Alī ibn Aḥmad al-Nasawī;
(c. 1011 possibly in Khurasan – c. 1075 in Baghdad) was a Persian mathematician from Khurasan, Iran. He flourished under the Buwayhid sultan Majd al-dowleh, who died in 1029-30AD, and under his successor. He wrote a book on arithmetic in Persian, and then Arabic, entitled the “Satisfying (or Convincing) on Hindu Calculation” (al-muqni fi-l-hisab al Hindi). He also wrote on Archimedes’s lemmata and Menelaus’s theorem (Kitab al-ishba, or “satiation”), where he made corrections to The Lemmata as translated into Arabic by Thabit ibn Qurra, which was last revised by Nasir al-Din al-Tusi.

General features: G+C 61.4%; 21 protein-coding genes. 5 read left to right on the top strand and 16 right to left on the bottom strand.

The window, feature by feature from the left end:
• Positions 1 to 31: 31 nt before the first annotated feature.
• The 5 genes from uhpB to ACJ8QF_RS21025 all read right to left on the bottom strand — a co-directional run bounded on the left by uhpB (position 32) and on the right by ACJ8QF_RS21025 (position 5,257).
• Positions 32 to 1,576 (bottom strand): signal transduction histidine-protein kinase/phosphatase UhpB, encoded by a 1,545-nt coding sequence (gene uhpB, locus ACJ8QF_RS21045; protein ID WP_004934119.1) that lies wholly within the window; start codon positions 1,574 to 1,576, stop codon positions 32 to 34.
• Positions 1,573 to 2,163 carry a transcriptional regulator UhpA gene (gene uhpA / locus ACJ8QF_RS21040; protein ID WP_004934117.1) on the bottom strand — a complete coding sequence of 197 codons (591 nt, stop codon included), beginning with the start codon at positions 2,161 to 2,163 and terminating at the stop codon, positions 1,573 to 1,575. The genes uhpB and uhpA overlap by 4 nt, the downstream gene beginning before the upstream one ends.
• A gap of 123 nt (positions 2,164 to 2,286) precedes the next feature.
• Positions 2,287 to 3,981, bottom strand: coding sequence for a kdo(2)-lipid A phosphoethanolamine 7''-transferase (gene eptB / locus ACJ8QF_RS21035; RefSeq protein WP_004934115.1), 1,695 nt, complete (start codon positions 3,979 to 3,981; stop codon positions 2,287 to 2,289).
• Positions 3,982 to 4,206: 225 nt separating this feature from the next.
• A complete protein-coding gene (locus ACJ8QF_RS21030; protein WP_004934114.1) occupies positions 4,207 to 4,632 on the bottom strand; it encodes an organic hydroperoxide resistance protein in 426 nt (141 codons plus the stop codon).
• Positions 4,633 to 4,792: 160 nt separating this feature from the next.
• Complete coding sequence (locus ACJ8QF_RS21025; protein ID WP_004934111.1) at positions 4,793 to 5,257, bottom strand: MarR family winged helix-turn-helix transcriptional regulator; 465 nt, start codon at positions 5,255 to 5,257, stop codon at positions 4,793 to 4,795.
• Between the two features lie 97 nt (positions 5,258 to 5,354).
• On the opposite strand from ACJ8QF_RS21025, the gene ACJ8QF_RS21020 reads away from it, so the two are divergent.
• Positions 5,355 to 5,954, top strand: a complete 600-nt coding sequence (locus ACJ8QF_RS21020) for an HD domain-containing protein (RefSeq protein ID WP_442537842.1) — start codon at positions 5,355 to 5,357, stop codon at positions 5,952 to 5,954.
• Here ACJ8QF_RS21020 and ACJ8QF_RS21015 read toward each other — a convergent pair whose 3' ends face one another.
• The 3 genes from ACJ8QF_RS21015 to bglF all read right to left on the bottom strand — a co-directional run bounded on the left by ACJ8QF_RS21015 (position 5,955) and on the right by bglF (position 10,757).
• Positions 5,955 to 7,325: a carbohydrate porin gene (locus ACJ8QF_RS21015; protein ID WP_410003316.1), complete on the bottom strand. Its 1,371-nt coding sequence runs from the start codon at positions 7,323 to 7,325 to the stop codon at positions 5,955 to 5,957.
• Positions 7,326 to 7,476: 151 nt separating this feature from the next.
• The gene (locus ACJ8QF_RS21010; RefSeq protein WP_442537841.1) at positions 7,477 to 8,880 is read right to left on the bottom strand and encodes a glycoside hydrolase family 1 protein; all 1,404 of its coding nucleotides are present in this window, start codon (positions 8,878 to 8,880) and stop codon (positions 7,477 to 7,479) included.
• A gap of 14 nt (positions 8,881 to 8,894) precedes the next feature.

Al-Nasawī’s arithmetic explains the division of fractions and the extraction of square and cubic roots (square root of 57,342; cubic root of 3, 652, 296) almost in the modern manner. Al-Nasawī replaces sexagesimal by decimal fractions.
Al-Nasawī criticises earlier authors, but in many cases incorrectly. His work was not original, and he sometimes writes of matters that he does not understand, e.g. “borrowing” in subtraction.
Ragep and Kennedy also give an analysis of a mid-12th-century manuscript in which a summary of Euclid’s Elements exists by al-Nasawī.